The violent events at the beginning of October in Central African Republic – the public murders and clashes in the capital, Bangui; the less publicised killings across the nearly ungoverned countryside (an area greater than that of France); the raids along the CAR-Cameroon border – are symptoms of the breakdown of the international community’s security arrangements and of CAR’s interim government itself.

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Syria

As of Thursday, the Islamic State (ISIS) had seized 40% of the strategic Syrian border town of Kobani, raising questions about the success of U.S.-led airstrikes meant to stem the group’s advance. The U.N. warned that ISIS could massacre the remaining 500 people trapped in Kobani, while analysts said an ISIS victory there would destabilize both the border region and the Middle East at large.

ISIS now controls roughly one-third of Syrian territory. Its continued spread has sparked a debate over new measures to counter the group, among them the possible creation of a buffer zone in northern Syria – which could require a no-fly zone to protect it.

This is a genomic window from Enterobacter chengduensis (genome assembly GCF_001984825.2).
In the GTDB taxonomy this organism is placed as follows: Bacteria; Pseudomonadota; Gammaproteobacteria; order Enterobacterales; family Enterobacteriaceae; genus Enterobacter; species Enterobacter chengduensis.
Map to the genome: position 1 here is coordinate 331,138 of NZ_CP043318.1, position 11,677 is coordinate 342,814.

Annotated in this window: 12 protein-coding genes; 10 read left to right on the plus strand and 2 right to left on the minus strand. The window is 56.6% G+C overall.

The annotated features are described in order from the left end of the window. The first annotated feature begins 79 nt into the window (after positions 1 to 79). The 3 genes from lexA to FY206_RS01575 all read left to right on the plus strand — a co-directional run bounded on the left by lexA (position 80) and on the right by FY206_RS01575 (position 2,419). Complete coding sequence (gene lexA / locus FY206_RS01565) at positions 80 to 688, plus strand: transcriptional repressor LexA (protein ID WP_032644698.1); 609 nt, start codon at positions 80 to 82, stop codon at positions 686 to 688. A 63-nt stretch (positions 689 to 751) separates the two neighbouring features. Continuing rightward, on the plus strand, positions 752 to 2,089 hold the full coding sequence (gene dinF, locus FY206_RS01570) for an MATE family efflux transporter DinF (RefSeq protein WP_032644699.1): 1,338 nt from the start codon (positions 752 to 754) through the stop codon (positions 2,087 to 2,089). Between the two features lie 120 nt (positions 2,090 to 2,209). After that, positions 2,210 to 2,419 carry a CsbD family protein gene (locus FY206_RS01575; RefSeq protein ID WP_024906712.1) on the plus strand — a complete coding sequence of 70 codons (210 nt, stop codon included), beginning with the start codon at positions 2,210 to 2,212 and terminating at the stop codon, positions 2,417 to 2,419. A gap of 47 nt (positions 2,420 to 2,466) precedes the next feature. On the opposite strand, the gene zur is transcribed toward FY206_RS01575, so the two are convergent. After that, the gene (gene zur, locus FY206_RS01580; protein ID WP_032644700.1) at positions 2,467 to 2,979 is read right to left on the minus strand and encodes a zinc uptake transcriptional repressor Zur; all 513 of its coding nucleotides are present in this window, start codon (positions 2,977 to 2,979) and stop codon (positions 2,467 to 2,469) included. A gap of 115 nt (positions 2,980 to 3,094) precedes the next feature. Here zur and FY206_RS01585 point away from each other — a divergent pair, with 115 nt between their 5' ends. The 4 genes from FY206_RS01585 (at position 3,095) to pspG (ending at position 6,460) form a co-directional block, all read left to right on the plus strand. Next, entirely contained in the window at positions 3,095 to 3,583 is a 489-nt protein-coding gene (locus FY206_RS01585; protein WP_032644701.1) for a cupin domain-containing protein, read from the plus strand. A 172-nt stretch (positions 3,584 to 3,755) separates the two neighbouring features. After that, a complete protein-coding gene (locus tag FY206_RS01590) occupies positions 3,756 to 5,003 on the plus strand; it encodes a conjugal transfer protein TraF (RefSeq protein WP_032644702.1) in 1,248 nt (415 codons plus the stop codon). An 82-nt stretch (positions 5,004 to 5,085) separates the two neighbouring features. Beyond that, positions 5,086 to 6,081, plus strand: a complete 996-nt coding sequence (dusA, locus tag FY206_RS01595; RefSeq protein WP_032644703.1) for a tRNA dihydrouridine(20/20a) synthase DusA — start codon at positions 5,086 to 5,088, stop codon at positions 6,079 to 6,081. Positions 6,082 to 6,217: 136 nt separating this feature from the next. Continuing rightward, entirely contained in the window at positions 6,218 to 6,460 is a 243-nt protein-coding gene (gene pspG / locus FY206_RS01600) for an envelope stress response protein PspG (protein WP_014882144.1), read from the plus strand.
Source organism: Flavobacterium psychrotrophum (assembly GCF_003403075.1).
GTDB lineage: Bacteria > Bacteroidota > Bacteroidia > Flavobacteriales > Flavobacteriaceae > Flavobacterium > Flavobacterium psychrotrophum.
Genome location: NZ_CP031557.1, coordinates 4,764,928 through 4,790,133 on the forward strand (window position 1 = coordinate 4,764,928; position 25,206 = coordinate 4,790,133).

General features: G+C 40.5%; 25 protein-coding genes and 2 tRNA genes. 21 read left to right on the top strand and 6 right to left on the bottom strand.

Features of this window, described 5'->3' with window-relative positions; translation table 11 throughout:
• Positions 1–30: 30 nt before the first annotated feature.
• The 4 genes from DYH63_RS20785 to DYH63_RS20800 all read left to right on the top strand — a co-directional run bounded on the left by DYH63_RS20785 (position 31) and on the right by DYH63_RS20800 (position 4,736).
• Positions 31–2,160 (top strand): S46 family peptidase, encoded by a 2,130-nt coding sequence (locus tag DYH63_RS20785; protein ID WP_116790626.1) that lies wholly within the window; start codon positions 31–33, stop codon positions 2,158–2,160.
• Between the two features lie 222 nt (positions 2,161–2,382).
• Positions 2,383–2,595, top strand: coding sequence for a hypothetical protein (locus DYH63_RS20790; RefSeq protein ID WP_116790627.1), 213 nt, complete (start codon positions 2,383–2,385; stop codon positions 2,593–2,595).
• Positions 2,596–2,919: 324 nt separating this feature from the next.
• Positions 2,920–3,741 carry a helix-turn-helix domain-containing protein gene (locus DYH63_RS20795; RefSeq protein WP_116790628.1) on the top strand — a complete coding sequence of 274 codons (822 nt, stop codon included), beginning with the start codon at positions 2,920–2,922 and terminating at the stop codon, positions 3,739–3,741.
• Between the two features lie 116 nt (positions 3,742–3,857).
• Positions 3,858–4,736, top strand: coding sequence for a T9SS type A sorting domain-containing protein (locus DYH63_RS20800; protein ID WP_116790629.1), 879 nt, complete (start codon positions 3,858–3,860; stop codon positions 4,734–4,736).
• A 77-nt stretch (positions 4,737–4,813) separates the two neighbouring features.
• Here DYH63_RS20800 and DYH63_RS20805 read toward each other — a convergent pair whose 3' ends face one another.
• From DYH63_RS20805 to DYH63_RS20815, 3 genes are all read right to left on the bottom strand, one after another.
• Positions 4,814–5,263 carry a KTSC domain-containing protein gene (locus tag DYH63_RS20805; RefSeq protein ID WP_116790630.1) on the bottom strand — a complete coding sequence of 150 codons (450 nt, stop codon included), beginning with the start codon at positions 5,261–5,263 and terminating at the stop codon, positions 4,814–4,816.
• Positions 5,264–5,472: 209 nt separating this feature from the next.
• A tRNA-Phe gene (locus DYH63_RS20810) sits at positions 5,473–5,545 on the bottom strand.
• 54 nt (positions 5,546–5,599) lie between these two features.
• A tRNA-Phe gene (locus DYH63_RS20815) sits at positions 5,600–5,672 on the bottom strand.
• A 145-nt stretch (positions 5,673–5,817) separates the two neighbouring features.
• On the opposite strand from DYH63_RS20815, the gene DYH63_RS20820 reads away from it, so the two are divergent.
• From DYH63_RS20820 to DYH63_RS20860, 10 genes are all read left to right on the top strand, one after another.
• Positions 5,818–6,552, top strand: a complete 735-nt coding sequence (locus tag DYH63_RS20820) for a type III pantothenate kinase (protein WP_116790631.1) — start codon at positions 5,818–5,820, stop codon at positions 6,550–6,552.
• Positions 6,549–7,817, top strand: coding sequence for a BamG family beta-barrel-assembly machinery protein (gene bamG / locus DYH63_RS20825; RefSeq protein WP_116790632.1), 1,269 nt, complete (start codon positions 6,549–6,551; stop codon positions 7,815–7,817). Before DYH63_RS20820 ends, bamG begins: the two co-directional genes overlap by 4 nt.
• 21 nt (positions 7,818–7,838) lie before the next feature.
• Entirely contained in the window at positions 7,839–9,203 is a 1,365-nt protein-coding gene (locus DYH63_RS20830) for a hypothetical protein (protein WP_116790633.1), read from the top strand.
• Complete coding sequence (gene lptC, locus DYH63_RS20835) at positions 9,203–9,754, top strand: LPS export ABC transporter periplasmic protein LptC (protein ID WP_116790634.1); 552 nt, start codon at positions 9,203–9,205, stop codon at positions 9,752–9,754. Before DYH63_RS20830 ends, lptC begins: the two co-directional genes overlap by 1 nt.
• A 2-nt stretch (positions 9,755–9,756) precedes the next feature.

Syria Turkey

In this interview with Syria Deeply, Didem Aykel Collinsworth, Turkey Senior Analyst, explains why Turkey has stepped up its cooperation with the international community in the fight against the Islamic State (IS). Didem stresses that this move is a defensive measure and that direct involvement in the war in Syria would be extremely unpopular in Turkey. Turkey is very much aware of the risk IS poses, but it sees the Kurdistan Workers’ Party (PKK) as the largest domestic security threat. The key here is to move as fast as possible with the peace process and confidence building measures between Turkey and the PKK , so that there are the grounds to cooperate in Kobani.

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Multimedia

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    CrisisWatch Interactive Map